You can keep eating beef.

You can keep drinking milk.

At least, for now.

Sometimes a few cases of a relatively obscure disease can send state health officials into full panic mode; however, a Wednesday, April 10 statement released by the North Carolina Department of Health and Human Services (NC DHHS), regarding Avian Flu detected in a North Carolina dairy herd, was met with a calm and rational response.

According to the  North Carolina Department of Agriculture & Consumer Services, the disease known as Highly Pathogenic Avian Influenza was detected in a dairy herd in North Carolina. The disease had previously been detected in dairy herds in a number of other states, including Texas, Kansas, Michigan, Idaho, New Mexico and Ohio – but not in North Carolina.

It may be a little strange to think of cows getting bird flu, but that’s what’s happening. So far, there have been no reports of instances of birds being infected with cow flu.

 The North Carolina Department of Health and Human Services issued a statement on Wednesday in light of the appearance of bird flu in this state’s cows.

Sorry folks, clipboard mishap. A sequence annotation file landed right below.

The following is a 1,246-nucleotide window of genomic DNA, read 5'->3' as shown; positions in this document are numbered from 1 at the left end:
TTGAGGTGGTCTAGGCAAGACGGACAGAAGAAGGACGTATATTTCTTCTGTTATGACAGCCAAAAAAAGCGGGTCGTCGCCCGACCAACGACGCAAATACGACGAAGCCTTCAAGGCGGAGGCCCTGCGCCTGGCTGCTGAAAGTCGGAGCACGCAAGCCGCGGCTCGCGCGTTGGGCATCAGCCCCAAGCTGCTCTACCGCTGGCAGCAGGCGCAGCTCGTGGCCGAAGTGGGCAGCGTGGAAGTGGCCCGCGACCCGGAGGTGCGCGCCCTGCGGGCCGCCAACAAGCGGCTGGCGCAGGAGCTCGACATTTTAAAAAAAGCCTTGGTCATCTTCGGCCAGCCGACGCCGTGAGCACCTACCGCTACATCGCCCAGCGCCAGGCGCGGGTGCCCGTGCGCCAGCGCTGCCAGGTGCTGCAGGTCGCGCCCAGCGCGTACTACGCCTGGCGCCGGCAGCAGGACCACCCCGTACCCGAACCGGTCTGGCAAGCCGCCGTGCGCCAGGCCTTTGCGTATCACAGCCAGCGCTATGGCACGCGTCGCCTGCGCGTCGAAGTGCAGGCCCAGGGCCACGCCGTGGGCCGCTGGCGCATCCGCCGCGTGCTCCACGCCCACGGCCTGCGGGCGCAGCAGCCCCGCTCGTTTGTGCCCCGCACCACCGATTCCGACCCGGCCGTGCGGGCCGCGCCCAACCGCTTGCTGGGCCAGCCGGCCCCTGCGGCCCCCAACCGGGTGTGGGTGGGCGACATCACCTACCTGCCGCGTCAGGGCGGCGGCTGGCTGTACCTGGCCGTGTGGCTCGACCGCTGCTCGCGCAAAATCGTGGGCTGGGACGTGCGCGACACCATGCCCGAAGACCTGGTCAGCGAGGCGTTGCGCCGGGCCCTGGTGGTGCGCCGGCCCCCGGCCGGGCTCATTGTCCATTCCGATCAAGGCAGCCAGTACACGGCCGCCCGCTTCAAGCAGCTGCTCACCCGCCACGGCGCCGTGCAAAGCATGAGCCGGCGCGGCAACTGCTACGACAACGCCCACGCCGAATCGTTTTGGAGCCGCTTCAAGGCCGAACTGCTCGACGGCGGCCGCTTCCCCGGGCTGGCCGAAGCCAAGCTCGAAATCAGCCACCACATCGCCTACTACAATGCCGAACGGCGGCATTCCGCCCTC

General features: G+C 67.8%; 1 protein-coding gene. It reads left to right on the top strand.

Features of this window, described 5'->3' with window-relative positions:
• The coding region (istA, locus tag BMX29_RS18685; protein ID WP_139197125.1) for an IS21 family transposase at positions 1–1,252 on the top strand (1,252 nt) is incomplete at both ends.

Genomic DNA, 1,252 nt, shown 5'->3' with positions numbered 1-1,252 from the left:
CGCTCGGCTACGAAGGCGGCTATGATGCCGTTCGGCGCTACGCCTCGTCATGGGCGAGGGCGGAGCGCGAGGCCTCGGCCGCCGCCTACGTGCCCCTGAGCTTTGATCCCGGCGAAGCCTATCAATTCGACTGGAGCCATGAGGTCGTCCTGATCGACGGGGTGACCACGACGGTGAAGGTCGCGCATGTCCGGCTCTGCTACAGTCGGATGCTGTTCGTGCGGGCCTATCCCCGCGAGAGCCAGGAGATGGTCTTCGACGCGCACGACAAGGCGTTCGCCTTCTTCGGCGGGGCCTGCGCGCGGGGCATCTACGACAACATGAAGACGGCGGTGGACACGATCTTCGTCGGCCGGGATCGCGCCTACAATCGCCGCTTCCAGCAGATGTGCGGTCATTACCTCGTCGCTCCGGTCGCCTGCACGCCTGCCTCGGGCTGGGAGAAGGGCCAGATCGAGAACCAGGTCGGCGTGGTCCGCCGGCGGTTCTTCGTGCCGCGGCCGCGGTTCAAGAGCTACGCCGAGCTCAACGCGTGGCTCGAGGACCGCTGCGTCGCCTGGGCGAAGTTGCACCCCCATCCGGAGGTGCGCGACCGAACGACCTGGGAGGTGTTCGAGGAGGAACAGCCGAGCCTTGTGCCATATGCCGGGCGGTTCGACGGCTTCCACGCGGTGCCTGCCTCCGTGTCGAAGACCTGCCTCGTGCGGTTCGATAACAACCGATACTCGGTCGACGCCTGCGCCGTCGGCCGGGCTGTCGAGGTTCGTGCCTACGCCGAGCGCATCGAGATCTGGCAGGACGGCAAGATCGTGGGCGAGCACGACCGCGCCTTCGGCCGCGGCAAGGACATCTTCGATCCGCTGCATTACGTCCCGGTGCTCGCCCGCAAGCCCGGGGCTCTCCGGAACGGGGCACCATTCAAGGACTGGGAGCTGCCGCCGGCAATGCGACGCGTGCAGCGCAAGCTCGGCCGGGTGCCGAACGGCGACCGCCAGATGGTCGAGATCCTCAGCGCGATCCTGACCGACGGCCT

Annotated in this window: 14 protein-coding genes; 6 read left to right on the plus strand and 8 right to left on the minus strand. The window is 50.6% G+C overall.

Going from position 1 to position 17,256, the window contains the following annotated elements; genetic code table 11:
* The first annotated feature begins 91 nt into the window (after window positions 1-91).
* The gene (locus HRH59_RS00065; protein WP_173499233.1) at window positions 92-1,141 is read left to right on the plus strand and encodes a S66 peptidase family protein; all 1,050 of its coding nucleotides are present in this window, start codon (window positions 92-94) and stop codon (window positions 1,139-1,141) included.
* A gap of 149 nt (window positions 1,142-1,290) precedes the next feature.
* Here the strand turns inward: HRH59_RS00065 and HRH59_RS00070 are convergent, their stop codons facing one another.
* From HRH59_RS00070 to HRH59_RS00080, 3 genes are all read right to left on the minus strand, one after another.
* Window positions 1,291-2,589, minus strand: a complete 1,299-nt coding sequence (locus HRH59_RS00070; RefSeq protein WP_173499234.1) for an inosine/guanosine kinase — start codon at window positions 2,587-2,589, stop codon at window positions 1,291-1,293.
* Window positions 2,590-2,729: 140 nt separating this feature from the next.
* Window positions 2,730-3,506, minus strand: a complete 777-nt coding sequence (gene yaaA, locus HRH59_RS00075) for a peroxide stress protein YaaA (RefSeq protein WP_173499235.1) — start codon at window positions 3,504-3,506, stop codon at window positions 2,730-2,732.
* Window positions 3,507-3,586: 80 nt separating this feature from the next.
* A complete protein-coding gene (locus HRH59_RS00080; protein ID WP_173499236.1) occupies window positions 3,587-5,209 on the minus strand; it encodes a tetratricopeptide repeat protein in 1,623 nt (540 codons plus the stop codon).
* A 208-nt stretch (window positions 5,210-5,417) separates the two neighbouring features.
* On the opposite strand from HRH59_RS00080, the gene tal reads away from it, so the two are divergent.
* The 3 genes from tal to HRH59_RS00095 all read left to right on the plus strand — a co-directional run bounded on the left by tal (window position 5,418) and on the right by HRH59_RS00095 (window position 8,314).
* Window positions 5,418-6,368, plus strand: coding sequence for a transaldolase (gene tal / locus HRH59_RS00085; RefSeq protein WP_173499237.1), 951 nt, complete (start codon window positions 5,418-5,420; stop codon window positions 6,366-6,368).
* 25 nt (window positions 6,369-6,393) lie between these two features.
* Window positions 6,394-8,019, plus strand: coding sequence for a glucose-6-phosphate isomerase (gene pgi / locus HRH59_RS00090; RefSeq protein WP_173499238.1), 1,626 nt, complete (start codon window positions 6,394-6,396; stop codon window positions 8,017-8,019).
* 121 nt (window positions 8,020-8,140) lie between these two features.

“The NC Department of Agriculture and Consumer Services and the NC Department of Health and Human Services are in close communication on this matter,” it reads. “Both agencies believe the overall risk to the general public remains low. There are no concerns with the safety of the commercial milk supply at this time because products are pasteurized before entering the market. People should not consume or prepare food with raw or unpasteurized milk.”

State health officials said this week that  rapid identification of the Avian Flu in the herd in North Carolina along with the swift collaboration of local, state and federal agricultural agencies and their public health partners were an example of “a unified, coordinated response and action plan to ensure the safety of people and families.”

If you want more information from the USDA on Highly Pathogenic Avian Influenza in dairy herds visit